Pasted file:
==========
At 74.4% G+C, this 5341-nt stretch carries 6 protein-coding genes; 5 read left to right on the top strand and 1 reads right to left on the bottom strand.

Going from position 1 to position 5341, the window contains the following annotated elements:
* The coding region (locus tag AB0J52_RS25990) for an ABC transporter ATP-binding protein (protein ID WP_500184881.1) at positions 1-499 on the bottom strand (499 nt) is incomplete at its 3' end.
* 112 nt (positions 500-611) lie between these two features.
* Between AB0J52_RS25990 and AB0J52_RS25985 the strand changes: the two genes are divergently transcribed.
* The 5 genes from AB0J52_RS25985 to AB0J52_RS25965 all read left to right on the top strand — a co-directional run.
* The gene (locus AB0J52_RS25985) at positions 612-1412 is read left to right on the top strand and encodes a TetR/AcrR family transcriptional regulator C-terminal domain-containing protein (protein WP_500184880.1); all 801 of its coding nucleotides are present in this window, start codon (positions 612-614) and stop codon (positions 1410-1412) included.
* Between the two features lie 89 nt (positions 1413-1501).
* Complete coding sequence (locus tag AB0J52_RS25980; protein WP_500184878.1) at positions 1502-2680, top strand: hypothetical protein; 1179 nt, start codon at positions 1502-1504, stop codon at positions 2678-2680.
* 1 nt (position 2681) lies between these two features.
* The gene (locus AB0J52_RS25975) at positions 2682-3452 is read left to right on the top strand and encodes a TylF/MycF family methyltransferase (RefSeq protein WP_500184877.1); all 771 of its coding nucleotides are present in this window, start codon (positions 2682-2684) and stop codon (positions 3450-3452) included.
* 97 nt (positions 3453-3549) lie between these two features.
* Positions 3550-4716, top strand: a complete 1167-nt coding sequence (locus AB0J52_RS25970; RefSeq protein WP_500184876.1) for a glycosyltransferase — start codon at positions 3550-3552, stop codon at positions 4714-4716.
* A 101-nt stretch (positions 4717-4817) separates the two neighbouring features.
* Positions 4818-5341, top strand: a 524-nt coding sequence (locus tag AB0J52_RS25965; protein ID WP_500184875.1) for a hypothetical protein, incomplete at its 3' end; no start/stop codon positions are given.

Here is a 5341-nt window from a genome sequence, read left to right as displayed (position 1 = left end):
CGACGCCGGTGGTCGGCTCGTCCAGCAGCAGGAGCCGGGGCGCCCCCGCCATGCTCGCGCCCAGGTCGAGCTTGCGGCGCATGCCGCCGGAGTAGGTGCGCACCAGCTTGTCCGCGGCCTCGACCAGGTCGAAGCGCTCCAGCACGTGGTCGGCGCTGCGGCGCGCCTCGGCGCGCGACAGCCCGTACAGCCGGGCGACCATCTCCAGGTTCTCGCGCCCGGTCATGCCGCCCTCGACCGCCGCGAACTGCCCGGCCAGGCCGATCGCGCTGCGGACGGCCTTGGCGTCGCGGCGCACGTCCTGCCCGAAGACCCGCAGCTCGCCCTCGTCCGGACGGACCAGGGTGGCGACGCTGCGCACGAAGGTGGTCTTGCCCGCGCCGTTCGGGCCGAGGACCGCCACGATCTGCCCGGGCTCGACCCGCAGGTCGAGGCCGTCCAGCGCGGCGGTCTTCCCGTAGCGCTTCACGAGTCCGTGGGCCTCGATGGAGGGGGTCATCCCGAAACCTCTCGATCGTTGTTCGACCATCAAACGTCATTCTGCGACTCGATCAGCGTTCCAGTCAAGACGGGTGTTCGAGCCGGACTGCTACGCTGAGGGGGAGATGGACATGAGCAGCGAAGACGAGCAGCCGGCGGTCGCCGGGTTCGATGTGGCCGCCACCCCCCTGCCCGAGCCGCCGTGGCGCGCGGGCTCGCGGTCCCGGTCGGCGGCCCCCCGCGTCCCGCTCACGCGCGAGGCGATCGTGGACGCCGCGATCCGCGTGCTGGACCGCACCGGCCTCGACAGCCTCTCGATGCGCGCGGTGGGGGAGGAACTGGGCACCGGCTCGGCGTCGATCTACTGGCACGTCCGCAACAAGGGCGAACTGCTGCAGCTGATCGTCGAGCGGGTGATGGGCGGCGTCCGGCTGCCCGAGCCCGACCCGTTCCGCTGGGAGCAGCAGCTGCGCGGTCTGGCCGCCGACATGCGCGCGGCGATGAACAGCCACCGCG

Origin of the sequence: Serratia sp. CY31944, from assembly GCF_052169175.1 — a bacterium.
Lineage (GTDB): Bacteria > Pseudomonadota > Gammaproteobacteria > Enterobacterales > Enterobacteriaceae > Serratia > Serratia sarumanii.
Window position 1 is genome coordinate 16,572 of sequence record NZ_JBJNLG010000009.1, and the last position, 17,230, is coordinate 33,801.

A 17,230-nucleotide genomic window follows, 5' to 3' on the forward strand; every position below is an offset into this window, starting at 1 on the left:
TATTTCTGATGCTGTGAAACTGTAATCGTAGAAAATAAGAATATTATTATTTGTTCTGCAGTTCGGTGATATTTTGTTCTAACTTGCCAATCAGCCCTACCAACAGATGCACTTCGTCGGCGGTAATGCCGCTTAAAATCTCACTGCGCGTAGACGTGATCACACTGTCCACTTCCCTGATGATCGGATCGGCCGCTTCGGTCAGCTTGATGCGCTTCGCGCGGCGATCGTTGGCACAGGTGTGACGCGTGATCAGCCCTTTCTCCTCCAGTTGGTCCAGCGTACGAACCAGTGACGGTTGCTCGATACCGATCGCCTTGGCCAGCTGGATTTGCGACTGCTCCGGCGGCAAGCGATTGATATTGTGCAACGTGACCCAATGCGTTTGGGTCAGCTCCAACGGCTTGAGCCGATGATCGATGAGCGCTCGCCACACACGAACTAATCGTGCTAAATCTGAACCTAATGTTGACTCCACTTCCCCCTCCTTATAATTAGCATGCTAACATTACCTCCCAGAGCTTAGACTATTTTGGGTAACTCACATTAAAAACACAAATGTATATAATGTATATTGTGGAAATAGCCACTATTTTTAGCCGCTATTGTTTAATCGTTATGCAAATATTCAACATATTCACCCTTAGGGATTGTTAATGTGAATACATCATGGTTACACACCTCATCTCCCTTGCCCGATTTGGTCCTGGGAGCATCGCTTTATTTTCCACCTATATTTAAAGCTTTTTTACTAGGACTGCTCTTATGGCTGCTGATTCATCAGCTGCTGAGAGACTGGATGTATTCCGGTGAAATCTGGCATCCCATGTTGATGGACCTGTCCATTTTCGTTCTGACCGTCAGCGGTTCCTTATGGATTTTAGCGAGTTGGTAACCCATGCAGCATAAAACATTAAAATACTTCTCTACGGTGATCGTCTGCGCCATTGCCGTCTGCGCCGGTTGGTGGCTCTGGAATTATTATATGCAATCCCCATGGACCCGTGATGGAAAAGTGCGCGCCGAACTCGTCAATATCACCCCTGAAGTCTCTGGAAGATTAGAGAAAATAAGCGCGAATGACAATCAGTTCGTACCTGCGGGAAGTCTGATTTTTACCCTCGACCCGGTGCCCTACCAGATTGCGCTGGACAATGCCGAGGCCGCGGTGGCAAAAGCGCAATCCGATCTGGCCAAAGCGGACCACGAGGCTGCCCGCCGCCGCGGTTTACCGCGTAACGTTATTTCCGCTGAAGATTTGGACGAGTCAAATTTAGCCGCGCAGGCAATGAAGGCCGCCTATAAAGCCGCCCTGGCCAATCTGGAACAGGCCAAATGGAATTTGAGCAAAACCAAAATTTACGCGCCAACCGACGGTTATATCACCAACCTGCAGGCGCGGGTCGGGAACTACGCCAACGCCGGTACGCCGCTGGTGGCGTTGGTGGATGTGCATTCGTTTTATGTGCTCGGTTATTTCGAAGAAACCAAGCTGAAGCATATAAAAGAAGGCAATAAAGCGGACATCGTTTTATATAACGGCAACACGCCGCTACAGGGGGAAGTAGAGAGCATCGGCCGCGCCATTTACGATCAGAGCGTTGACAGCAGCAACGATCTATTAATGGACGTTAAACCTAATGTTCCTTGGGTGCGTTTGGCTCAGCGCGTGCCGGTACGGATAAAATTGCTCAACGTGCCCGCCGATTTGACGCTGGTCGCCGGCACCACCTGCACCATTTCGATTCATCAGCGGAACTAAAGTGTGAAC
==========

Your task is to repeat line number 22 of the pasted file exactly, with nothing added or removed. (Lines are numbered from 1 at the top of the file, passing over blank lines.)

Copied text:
TATTTCTGATGCTGTGAAACTGTAATCGTAGAAAATAAGAATATTATTATTTGTTCTGCAGTTCGGTGATATTTTGTTCTAACTTGCCAATCAGCCCTACCAACAGATGCACTTCGTCGGCGGTAATGCCGCTTAAAATCTCACTGCGCGTAGACGTGATCACACTGTCCACTTCCCTGATGATCGGATCGGCCGCTTCGGTCAGCTTGATGCGCTTCGCGCGGCGATCGTTGGCACAGGTGTGACGCGTGATCAGCCCTTTCTCCTCCAGTTGGTCCAGCGTACGAACCAGTGACGGTTGCTCGATACCGATCGCCTTGGCCAGCTGGATTTGCGACTGCTCCGGCGGCAAGCGATTGATATTGTGCAACGTGACCCAATGCGTTTGGGTCAGCTCCAACGGCTTGAGCCGATGATCGATGAGCGCTCGCCACACACGAACTAATCGTGCTAAATCTGAACCTAATGTTGACTCCACTTCCCCCTCCTTATAATTAGCATGCTAACATTACCTCCCAGAGCTTAGACTATTTTGGGTAACTCACATTAAAAACACAAATGTATATAATGTATATTGTGGAAATAGCCACTATTTTTAGCCGCTATTGTTTAATCGTTATGCAAATATTCAACATATTCACCCTTAGGGATTGTTAATGTGAATACATCATGGTTACACACCTCATCTCCCTTGCCCGATTTGGTCCTGGGAGCATCGCTTTATTTTCCACCTATATTTAAAGCTTTTTTACTAGGACTGCTCTTATGGCTGCTGATTCATCAGCTGCTGAGAGACTGGATGTATTCCGGTGAAATCTGGCATCCCATGTTGATGGACCTGTCCATTTTCGTTCTGACCGTCAGCGGTTCCTTATGGATTTTAGCGAGTTGGTAACCCATGCAGCATAAAACATTAAAATACTTCTCTACGGTGATCGTCTGCGCCATTGCCGTCTGCGCCGGTTGGTGGCTCTGGAATTATTATATGCAATCCCCATGGACCCGTGATGGAAAAGTGCGCGCCGAACTCGTCAATATCACCCCTGAAGTCTCTGGAAGATTAGAGAAAATAAGCGCGAATGACAATCAGTTCGTACCTGCGGGAAGTCTGATTTTTACCCTCGACCCGGTGCCCTACCAGATTGCGCTGGACAATGCCGAGGCCGCGGTGGCAAAAGCGCAATCCGATCTGGCCAAAGCGGACCACGAGGCTGCCCGCCGCCGCGGTTTACCGCGTAACGTTATTTCCGCTGAAGATTTGGACGAGTCAAATTTAGCCGCGCAGGCAATGAAGGCCGCCTATAAAGCCGCCCTGGCCAATCTGGAACAGGCCAAATGGAATTTGAGCAAAACCAAAATTTACGCGCCAACCGACGGTTATATCACCAACCTGCAGGCGCGGGTCGGGAACTACGCCAACGCCGGTACGCCGCTGGTGGCGTTGGTGGATGTGCATTCGTTTTATGTGCTCGGTTATTTCGAAGAAACCAAGCTGAAGCATATAAAAGAAGGCAATAAAGCGGACATCGTTTTATATAACGGCAACACGCCGCTACAGGGGGAAGTAGAGAGCATCGGCCGCGCCATTTACGATCAGAGCGTTGACAGCAGCAACGATCTATTAATGGACGTTAAACCTAATGTTCCTTGGGTGCGTTTGGCTCAGCGCGTGCCGGTACGGATAAAATTGCTCAACGTGCCCGCCGATTTGACGCTGGTCGCCGGCACCACCTGCACCATTTCGATTCATCAGCGGAACTAAAGTGTGAAC